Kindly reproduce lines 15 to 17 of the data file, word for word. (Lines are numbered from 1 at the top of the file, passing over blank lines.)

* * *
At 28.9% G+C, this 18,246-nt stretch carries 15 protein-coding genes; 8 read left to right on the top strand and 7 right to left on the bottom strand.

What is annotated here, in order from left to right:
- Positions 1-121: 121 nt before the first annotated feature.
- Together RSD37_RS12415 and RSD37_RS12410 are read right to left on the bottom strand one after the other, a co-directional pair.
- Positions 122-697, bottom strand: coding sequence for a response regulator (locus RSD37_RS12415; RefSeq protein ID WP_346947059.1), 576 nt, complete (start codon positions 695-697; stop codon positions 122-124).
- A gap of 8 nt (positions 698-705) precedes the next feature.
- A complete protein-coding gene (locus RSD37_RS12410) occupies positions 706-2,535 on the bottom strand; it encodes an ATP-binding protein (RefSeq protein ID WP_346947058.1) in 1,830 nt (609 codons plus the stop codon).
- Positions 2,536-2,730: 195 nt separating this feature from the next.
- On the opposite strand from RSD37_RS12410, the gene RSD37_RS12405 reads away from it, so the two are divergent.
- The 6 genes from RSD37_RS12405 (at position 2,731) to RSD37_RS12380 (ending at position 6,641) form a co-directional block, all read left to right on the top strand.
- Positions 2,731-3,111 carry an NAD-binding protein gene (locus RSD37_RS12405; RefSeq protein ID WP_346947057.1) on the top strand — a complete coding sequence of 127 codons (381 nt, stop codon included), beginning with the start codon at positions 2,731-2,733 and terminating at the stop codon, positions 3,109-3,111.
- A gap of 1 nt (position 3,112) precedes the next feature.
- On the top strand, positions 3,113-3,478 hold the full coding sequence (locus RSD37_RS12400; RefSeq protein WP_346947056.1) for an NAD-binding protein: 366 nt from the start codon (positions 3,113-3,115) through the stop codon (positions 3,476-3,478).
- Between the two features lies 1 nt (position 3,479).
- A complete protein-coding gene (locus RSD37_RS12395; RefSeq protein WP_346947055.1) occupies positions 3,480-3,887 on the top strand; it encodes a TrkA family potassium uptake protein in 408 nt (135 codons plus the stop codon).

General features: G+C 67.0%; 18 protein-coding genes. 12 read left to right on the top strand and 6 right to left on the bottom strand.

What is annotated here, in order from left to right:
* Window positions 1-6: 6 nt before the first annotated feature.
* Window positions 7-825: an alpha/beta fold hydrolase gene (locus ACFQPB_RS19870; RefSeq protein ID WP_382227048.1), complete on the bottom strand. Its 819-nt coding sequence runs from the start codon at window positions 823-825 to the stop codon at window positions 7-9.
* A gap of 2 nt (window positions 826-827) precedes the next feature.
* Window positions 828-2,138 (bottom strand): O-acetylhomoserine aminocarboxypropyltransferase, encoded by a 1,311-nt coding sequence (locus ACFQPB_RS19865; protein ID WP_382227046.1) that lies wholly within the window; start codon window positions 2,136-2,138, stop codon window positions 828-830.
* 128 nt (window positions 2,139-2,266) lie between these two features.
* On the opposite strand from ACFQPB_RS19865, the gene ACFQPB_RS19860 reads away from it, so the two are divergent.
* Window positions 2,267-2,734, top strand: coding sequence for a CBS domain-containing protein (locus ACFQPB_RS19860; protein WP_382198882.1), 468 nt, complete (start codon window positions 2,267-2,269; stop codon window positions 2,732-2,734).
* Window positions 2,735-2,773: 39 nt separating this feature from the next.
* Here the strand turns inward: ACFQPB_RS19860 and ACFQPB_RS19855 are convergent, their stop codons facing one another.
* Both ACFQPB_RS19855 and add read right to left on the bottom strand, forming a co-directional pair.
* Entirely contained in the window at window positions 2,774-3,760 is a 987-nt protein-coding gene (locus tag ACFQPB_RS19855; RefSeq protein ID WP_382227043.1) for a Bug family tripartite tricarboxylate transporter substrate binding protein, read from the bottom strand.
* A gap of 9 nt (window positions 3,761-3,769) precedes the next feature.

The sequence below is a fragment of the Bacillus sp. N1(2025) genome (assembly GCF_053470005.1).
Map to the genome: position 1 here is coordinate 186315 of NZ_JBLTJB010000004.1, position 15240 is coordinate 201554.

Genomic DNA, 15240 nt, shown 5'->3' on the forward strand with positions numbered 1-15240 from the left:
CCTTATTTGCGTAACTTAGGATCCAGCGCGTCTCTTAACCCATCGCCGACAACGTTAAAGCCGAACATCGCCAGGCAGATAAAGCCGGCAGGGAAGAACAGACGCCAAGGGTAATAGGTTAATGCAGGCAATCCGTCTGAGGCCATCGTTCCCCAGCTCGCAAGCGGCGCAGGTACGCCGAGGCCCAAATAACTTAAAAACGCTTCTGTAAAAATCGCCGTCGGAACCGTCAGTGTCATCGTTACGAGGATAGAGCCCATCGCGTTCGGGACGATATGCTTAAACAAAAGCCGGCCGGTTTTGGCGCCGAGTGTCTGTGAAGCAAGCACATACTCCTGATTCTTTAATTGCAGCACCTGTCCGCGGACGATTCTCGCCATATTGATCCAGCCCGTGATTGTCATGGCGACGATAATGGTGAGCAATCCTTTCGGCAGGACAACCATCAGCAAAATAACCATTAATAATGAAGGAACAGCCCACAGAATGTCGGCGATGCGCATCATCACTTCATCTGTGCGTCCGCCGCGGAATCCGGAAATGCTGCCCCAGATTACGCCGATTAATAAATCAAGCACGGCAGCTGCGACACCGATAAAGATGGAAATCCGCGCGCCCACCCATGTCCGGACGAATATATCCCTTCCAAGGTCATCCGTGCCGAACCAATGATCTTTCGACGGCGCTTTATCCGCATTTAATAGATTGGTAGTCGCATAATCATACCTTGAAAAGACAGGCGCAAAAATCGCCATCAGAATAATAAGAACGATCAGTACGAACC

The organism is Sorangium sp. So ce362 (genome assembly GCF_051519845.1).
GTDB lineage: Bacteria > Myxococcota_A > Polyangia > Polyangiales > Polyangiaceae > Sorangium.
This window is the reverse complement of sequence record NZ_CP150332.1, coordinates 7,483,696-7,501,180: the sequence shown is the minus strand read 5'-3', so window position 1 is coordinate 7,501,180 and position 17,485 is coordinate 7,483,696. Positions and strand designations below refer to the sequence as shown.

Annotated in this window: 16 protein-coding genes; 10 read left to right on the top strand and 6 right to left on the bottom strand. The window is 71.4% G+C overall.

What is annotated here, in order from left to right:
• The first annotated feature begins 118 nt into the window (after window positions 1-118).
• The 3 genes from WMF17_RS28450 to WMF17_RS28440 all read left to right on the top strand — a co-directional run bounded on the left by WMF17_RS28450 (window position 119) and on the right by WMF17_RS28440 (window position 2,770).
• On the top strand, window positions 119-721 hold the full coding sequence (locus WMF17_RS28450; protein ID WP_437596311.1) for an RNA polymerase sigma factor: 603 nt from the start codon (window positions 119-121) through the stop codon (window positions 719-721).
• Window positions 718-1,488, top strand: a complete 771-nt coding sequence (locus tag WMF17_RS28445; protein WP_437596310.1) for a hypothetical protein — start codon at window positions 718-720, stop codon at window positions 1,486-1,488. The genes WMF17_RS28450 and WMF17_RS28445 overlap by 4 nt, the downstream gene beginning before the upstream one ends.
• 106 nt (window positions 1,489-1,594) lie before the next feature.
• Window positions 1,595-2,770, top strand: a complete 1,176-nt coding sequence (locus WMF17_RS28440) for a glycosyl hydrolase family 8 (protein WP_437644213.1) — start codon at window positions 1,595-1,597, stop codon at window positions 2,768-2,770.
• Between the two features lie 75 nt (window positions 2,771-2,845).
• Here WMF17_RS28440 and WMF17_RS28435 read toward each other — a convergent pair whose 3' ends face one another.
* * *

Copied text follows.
- A complete protein-coding gene (locus RSD37_RS12395; RefSeq protein WP_346947055.1) occupies positions 3,480-3,887 on the top strand; it encodes a TrkA family potassium uptake protein in 408 nt (135 codons plus the stop codon).

General features: G+C 67.0%; 18 protein-coding genes. 12 read left to right on the top strand and 6 right to left on the bottom strand.

What is annotated here, in order from left to right: